US6771369 *12 Mar 20023 Aug 2004Analytical Spectral Devices, Inc.System and method for pharmacy validation and inspection
US6820498 *6 May 200323 Nov 2004Sotax AktiengesellschaftApparatus for orienting tablets
US7006214 *13 May 200428 Feb 2006Analytical Spectral Devices, Inc.System and method for pharmacy validation and inspection
US7042231 *27 Jun 20039 May 2006I.M.A. Industria Macchine Automatiche S.P.A.Method for monitoring the properties of pharmaceutical articles
US7059526 *11 Sep 200313 Jun 2006Sullivan Scott LPill printing and identification
US7218395 *19 Jun 200615 May 2007Optopo Inc.Rapid pharmaceutical identification and verification system
US7364103 *20 May 200129 Apr 2008Kraemer Eletronik GmbhMethod and device for the alignment and location of a sample such as tablets, pills or tablettes
US7398279 *28 Jun 20028 Jul 2008Francis J. Muno, Jr.Method, routines and system for identification of imprints on dosage forms
US7616117 *19 Jul 200510 Nov 2009Rockwell Automation Technologies, Inc.Reconciliation mechanism using RFID and sensors
US20030189089 *17 Jan 20019 Oct 2003David RaistrickApparatus and method for information challenged persons to determine information regarding pharmaceutical container labels
US20050150805 *13 Jan 200414 Jul 2005Michael BurchellPill container having a visual indicator
US20050288906 *29 Jun 200429 Dec 2005Drennen James K IiiSpectroscopic pharmacy verification and inspection system
US20060124656 *18 Nov 200515 Jun 2006Popovich Joseph JrAutomated drug discrimination during dispensing
US20060263461 *20 May 200523 Nov 2006Richard MertensTablets press
US20070246327 *13 Mar 200725 Oct 2007Dieter StueckleMethod and apparatus for orienting articles
US20070265880 *6 May 200715 Nov 2007Irody IncApparatus and method for obtaining an identification of drugs for enhanced safety
Referenced by
Citing PatentFiling datePublication dateApplicantTitle
US775136117 Sep 20086 Jul 2010Rebelvox LlcGraceful degradation for voice communication services over wired and wireless networks
US775136217 Sep 20086 Jul 2010Rebelvox LlcGraceful degradation for voice communication services over wired and wireless networks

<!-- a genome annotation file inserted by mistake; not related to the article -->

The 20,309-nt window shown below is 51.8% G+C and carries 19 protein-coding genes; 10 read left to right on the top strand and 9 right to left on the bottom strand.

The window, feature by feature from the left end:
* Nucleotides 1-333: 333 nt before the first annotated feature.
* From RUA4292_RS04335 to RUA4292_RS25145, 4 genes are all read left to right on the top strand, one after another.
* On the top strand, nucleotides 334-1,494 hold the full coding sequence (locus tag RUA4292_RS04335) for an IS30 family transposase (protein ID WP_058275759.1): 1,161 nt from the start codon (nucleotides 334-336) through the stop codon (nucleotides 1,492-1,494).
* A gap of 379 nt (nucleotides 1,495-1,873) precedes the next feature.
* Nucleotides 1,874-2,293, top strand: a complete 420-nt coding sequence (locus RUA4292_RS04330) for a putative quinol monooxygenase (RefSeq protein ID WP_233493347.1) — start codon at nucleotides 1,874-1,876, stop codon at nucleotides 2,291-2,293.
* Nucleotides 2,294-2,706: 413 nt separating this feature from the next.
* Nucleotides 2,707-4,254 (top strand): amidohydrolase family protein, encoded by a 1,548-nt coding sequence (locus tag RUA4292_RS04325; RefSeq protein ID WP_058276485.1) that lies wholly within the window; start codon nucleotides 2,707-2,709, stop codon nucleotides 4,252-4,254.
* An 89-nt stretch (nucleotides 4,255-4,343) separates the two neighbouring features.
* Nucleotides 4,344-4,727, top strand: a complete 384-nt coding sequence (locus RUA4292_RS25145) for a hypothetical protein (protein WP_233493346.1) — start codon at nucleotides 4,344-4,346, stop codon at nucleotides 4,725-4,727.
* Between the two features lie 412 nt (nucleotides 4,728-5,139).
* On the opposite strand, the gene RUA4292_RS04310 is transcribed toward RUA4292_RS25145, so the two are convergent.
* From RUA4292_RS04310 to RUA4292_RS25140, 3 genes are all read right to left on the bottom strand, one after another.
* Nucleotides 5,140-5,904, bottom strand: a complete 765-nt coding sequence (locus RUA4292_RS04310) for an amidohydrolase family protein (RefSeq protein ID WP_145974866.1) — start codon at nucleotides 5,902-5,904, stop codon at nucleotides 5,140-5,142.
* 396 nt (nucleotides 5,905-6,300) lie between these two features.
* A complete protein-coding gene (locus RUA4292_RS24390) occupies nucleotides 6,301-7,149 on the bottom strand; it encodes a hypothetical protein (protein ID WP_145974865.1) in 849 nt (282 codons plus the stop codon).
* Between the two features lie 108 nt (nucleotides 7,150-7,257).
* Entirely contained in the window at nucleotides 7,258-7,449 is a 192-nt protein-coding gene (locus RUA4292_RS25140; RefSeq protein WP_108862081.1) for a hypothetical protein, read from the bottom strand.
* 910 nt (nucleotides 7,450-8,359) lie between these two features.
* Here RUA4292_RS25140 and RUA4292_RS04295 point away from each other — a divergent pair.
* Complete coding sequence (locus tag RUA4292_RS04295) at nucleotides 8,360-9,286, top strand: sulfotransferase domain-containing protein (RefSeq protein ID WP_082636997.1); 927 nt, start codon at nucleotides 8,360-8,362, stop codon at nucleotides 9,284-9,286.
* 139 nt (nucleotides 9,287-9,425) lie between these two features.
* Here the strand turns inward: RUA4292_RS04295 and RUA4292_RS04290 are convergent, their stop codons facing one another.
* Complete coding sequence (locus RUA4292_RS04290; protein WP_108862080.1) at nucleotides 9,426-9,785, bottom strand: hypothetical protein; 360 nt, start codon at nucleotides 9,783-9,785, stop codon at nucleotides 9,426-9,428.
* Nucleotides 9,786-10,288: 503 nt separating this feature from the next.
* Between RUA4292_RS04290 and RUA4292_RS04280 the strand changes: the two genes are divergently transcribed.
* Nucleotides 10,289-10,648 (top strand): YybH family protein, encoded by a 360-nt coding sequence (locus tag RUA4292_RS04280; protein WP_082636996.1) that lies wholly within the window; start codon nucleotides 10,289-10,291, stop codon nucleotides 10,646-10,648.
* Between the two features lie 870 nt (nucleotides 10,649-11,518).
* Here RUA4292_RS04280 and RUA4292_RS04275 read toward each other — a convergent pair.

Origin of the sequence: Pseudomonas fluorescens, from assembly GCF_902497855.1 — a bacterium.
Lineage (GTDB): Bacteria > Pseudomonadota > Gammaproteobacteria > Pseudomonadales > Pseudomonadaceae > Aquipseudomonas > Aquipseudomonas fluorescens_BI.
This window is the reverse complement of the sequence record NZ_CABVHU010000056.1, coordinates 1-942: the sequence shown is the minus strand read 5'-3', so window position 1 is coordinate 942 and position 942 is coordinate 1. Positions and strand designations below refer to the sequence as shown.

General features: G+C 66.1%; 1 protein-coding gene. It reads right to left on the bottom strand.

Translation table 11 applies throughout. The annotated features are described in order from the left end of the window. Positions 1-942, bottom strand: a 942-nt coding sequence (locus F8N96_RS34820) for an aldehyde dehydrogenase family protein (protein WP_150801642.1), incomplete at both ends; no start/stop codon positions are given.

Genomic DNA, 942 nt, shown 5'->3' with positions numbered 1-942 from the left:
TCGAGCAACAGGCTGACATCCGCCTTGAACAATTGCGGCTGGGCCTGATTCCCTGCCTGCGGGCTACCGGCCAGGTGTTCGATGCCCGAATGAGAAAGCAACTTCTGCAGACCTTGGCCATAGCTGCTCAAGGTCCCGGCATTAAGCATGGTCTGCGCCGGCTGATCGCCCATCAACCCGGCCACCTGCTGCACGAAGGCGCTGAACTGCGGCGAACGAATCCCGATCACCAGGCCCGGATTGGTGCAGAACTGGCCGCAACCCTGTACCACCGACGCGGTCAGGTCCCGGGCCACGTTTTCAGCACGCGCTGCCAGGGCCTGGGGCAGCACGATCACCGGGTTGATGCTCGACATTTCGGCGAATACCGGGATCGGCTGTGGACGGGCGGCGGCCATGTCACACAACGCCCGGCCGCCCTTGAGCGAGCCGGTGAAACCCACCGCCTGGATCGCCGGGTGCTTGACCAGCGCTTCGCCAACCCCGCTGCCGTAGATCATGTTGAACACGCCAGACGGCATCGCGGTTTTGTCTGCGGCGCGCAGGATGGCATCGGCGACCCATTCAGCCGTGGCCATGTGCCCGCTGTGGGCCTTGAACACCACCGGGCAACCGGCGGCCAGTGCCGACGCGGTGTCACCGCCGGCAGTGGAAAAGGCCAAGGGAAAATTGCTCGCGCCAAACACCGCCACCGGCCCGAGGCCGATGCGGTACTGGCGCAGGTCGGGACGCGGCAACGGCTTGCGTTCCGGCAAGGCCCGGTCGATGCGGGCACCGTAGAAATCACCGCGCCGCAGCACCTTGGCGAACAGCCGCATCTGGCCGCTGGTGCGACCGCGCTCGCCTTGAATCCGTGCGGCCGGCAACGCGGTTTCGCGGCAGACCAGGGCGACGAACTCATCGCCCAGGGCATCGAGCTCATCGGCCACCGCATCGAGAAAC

US800126122 Aug 200816 Aug 2011Voxer Ip LlcTelecommunication and multimedia management method and apparatus
US809086715 Aug 20083 Jan 2012Voxer Ip LlcTelecommunication and multimedia management method and apparatus
US809951217 Oct 200817 Jan 2012Voxer Ip LlcMethod and system for real-time synchronization across a distributed services communication network
US810760427 May 200831 Jan 2012Voxer Ip LlcTelecommunication and multimedia management method and apparatus
US811171315 Aug 20087 Feb 2012Voxer Ip LlcTelecommunication and multimedia management method and apparatus
US812127016 May 200821 Feb 2012Voxer Ip LlcTelecommunication and multimedia management method and apparatus
US812127126 Jun 200821 Feb 2012Voxer Ip LlcTelecommunication and multimedia management method and apparatus
US813092125 Apr 20086 Mar 2012Voxer Ip LlcTelecommunication and multimedia management method and apparatus
US814578015 Aug 200827 Mar 2012Voxer Ip LlcTelecommunication and multimedia management method and apparatus
US81752345 May 20088 May 2012Voxer Ip LlcTelecommunication and multimedia management method and apparatus
US81800298 Feb 200815 May 2012Voxer Ip LlcTelecommunication and multimedia management method and apparatus
US818003015 Feb 200815 May 2012Voxer Ip LlcTelecommunication and multimedia management method and apparatus
US82335988 Sep 200831 Jul 2012Voxer Ip LlcTelecommunication and multimedia management method and apparatus
US824389426 Feb 200814 Aug 2012Voxer Ip LlcTelecommunication and multimedia management method and apparatus
US825018117 Oct 200821 Aug 2012Voxer Ip LlcMethod and apparatus for near real-time synchronization of voice communications
US827095027 Oct 200918 Sep 2012Voxer Ip LlcMobile communication device, method, and system for reducing exposure to radio frequency energy during transmissions by transmitting media in/out while the mobile communication device is safe distance away from user
US831105024 Mar 200813 Nov 2012Voxer Ip LlcTelecommunication and multimedia management method and apparatus
US832158115 Aug 200827 Nov 2012Voxer Ip LlcTelecommunication and multimedia management method and apparatus